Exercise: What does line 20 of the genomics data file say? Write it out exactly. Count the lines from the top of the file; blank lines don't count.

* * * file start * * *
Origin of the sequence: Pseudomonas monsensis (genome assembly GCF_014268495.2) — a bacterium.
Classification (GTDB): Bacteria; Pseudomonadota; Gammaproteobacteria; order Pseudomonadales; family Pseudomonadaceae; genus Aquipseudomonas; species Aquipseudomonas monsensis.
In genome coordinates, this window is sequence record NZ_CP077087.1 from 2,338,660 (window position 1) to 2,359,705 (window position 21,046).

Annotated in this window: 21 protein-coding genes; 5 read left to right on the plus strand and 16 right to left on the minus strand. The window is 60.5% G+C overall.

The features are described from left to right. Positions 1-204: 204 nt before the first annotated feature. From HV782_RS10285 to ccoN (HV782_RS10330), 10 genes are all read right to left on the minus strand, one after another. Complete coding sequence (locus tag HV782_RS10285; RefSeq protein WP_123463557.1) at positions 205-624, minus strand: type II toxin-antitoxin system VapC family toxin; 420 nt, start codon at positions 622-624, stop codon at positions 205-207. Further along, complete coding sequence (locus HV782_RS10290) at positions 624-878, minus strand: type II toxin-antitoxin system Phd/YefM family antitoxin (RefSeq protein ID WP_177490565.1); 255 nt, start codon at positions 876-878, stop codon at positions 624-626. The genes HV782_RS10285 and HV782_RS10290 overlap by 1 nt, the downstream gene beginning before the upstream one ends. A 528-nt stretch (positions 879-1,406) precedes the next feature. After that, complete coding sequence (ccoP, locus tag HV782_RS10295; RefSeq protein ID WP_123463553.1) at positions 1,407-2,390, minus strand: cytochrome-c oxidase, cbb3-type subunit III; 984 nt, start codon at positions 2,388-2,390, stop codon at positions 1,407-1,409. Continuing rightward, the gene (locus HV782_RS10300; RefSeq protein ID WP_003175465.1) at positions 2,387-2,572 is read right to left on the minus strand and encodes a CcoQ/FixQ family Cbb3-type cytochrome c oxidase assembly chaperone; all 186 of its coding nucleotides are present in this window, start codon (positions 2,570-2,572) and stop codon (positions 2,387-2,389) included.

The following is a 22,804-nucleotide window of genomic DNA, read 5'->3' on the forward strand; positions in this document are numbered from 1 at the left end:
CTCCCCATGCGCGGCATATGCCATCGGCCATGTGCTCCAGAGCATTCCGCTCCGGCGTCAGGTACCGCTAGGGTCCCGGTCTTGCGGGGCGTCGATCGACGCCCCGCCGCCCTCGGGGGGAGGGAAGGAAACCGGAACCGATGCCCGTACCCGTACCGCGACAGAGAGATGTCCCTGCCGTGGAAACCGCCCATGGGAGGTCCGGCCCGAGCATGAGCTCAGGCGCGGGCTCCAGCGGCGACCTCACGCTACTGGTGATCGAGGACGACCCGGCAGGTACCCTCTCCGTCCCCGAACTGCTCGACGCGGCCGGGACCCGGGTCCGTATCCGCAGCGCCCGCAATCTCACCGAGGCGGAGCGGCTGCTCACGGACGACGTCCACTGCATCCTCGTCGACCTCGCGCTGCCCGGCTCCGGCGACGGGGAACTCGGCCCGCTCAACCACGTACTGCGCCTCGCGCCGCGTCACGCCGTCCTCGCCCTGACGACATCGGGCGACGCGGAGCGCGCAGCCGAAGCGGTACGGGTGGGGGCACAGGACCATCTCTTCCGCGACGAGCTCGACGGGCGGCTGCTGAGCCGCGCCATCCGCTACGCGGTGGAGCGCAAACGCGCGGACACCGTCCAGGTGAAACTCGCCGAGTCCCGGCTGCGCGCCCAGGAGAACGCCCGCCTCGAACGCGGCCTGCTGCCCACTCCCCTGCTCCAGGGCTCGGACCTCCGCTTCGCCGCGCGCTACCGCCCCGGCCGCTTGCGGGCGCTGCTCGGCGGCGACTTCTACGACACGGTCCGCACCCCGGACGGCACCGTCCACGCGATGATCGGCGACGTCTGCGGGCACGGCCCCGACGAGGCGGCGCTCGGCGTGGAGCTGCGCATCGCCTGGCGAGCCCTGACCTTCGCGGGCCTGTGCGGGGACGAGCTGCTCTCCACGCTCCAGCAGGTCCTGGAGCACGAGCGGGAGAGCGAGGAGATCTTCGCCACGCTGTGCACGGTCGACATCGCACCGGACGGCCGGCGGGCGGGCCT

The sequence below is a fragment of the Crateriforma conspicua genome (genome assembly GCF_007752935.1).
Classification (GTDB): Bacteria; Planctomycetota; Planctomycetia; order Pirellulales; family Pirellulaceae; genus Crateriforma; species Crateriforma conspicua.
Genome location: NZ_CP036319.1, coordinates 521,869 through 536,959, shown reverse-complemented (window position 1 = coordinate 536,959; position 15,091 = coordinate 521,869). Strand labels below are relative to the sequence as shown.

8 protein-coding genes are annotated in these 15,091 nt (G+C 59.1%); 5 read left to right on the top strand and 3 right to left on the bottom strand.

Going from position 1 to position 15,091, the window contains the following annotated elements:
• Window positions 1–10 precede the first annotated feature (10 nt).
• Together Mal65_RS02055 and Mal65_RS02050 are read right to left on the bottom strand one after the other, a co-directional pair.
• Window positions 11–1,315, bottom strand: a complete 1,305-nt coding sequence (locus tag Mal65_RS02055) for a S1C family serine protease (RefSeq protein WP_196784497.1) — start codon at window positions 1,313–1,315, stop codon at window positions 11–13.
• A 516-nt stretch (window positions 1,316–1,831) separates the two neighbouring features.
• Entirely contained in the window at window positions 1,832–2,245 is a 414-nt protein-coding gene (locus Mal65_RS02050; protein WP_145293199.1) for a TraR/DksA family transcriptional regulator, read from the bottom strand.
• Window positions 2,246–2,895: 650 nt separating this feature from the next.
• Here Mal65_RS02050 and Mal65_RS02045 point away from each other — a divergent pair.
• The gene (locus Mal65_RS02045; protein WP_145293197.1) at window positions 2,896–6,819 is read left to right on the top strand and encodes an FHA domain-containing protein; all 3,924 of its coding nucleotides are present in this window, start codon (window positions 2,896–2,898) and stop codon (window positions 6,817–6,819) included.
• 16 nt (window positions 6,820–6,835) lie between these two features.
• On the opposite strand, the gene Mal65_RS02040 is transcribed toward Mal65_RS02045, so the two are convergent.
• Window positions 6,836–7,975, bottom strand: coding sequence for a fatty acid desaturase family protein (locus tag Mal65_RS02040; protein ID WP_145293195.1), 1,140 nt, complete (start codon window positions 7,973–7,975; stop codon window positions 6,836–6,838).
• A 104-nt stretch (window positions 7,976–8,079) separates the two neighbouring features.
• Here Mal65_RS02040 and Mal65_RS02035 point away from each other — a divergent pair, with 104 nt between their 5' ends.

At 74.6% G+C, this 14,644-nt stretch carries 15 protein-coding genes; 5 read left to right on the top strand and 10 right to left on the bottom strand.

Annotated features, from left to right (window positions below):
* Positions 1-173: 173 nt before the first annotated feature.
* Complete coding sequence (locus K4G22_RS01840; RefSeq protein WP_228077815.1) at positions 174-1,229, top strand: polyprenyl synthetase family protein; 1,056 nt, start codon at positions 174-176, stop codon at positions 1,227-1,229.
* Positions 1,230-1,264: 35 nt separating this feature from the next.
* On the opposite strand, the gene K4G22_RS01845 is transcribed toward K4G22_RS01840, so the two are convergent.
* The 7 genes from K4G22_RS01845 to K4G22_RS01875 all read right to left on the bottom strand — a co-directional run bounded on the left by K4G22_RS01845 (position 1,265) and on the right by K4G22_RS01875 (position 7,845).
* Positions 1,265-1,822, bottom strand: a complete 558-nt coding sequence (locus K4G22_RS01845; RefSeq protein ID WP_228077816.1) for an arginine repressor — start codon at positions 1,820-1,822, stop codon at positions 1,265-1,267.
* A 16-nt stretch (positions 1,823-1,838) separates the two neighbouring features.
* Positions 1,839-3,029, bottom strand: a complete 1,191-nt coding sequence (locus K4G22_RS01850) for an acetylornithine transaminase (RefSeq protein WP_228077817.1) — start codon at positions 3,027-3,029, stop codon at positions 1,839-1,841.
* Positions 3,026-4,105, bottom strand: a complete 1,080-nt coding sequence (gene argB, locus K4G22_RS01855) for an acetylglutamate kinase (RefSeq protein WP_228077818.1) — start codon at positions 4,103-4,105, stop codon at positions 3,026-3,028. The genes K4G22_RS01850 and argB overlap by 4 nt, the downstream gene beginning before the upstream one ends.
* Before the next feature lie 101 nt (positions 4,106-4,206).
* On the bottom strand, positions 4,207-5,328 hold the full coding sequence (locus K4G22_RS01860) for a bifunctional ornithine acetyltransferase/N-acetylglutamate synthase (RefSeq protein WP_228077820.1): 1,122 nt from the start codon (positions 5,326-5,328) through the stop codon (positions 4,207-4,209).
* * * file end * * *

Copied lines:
• The gene (locus Mal65_RS02045; protein WP_145293197.1) at window positions 2,896–6,819 is read left to right on the top strand and encodes an FHA domain-containing protein; all 3,924 of its coding nucleotides are present in this window, start codon (window positions 2,896–2,898) and stop codon (window positions 6,817–6,819) included.